Matt Kenseth and David Ragan will run the new Ford FR9 engine for the first time in the upcoming Sprint Cup Series race at Talladega.
Ford claims that the new powerplant, which has been designed and developed under the guidance of Doug Yates and Ford Racing engineer David Simon, is the first purpose-built NASCAR racing motor to ever come out of Ford Motor Company. The engine is completely new in its design relative to the current version and its development started three years ago. Yates believes the FR9 incorporates several improvements that will not only allow for increased horsepower, but also a better overall package.
"This puts us on a level playing field with the rest of the competition and it's something we're excited about working on," said Yates. "Right out of the box the engine is really impressive power-wise. We feel like it's going to give us some advantages aerodynamically where, perhaps, we can tape the cars up more and run the engines hotter.
"The oiling system is designed for a racing engine and, to this day, the current engine has done a great job for many years, but we've got to remember when I started 20 years ago the block was already in existence. So a lot of things have changed. The demands have changed. The RPM and the power levels have changed tremendously, and to have an opportunity to have something new and move forward makes this an exciting time to be part of Ford."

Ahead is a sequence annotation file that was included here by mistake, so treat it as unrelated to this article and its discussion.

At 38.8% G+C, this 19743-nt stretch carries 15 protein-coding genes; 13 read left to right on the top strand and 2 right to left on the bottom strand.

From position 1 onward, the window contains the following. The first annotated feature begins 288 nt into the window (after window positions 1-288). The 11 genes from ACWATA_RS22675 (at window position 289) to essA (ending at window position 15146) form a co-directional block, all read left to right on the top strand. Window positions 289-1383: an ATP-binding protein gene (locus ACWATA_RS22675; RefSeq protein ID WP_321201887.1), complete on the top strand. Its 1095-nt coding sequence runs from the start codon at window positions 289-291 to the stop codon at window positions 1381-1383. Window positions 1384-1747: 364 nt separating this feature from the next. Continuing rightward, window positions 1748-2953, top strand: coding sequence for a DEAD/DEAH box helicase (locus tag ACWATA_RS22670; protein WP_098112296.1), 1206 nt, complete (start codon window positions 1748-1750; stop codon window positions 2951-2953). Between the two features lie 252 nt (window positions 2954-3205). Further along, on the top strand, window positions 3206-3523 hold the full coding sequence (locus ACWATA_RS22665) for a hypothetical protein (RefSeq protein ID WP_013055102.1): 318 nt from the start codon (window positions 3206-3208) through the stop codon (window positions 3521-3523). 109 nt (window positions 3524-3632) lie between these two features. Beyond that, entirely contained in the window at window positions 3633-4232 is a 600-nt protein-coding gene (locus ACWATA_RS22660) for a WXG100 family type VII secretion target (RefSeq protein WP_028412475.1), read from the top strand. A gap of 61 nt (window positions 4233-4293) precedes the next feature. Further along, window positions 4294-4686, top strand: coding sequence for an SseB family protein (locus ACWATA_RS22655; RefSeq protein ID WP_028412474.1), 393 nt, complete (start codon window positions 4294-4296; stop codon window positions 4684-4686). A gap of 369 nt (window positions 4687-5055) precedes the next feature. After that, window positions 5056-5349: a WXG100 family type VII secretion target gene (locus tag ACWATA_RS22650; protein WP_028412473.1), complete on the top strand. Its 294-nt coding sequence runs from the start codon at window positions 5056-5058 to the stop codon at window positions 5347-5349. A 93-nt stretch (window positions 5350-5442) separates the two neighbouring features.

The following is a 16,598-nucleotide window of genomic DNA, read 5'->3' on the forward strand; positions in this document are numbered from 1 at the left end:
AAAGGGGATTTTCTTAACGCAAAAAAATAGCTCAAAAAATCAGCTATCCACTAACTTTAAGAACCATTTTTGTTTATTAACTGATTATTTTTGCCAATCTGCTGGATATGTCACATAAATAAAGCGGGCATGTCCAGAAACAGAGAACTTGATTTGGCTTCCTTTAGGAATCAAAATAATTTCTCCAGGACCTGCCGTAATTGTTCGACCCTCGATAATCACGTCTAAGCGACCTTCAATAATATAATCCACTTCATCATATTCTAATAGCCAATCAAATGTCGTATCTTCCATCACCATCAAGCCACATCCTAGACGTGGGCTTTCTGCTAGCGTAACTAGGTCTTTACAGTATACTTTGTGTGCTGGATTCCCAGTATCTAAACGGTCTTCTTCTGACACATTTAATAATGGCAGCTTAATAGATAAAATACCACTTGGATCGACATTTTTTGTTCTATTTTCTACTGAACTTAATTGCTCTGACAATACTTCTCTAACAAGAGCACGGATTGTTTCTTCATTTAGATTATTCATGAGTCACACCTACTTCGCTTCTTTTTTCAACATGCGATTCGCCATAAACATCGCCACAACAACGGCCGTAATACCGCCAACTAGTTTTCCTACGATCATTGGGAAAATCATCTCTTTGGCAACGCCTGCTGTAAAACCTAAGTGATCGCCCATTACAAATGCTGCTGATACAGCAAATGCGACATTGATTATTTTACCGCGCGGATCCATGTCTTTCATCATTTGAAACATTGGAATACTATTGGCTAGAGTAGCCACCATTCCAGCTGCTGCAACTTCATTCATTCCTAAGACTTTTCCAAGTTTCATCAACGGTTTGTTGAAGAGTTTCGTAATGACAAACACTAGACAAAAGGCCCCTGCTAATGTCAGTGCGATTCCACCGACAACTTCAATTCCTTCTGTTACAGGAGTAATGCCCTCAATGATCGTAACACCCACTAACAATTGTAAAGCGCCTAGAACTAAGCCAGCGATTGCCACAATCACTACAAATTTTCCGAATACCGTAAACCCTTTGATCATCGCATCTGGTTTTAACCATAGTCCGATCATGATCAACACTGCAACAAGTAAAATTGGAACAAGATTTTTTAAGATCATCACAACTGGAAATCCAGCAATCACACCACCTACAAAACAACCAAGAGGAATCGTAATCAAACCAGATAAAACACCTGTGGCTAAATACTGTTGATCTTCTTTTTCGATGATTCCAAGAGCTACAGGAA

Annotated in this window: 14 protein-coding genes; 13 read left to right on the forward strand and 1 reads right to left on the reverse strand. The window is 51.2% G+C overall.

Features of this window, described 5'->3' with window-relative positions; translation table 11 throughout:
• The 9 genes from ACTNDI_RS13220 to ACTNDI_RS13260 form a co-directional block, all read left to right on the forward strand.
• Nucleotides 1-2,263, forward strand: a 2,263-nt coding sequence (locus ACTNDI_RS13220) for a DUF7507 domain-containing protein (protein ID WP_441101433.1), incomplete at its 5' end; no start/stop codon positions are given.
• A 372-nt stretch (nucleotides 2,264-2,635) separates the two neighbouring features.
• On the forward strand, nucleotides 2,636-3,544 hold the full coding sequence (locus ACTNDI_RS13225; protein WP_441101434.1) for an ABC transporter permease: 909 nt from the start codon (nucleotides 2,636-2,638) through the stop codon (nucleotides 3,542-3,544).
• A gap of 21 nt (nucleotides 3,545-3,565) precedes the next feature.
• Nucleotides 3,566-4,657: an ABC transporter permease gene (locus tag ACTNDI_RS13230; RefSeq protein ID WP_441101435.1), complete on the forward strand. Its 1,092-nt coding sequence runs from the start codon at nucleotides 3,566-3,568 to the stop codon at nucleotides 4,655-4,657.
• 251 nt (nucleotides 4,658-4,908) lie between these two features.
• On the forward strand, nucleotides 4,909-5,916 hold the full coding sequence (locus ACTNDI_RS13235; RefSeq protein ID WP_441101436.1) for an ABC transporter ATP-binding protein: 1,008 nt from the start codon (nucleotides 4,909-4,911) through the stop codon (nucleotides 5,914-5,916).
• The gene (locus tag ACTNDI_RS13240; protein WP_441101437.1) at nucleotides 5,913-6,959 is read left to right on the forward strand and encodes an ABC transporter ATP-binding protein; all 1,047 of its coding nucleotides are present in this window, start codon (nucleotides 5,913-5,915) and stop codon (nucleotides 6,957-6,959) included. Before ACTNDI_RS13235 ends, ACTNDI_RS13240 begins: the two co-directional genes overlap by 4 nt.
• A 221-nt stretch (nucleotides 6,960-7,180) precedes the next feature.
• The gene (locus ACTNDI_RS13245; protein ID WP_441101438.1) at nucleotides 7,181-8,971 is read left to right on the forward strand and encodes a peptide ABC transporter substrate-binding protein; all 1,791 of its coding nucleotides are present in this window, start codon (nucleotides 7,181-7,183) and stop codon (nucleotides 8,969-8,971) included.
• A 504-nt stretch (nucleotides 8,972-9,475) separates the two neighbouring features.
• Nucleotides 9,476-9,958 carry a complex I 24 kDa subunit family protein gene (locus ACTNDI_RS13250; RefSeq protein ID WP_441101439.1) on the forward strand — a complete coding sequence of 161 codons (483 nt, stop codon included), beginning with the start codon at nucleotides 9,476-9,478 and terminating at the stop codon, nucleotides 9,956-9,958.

The current Ford engine is based on the 351 production unit. The block has remained the same since the 1970's and amazing increases in horsepower have been achieved since then.
The most recent dyno test done by NASCAR showed that the current Ford engine has the highest power output in the Sprint Cup series, something that bodes well for the new purpose-built racing powerplant.
"It's a reflection of the great effort by the Ford engineers, by Doug Yates and his people, by my guys, and a vendor or two that we consulted with," said Jack Roush. "Together they have brought cutting-edge technologies and cutting-edge thinking for casting layouts and torque loading, and for the way the stress and the fatigue will be carried throughout the structure.
"We expect the castings to be more durable. We expect the valve seat life and the piston life to be improved and we expect a better result from the drivetrain. We look for decades of usefulness with the FR9. I feel sure it will contribute greatly to our teams and to Ford's future success in the sport."
Although cars run almost flat out for the whole lap at Talladega, the fact that the engines run with the mandated restrictor plate means they won't be releasing the unit's full power on their first outing. It is still unclear when they will race the FR9 unrestricted for the first time.
None of the Ford drivers currently in the Chase are expected to race the new engine this year and no timetable has yet been set for its full implementation by every team.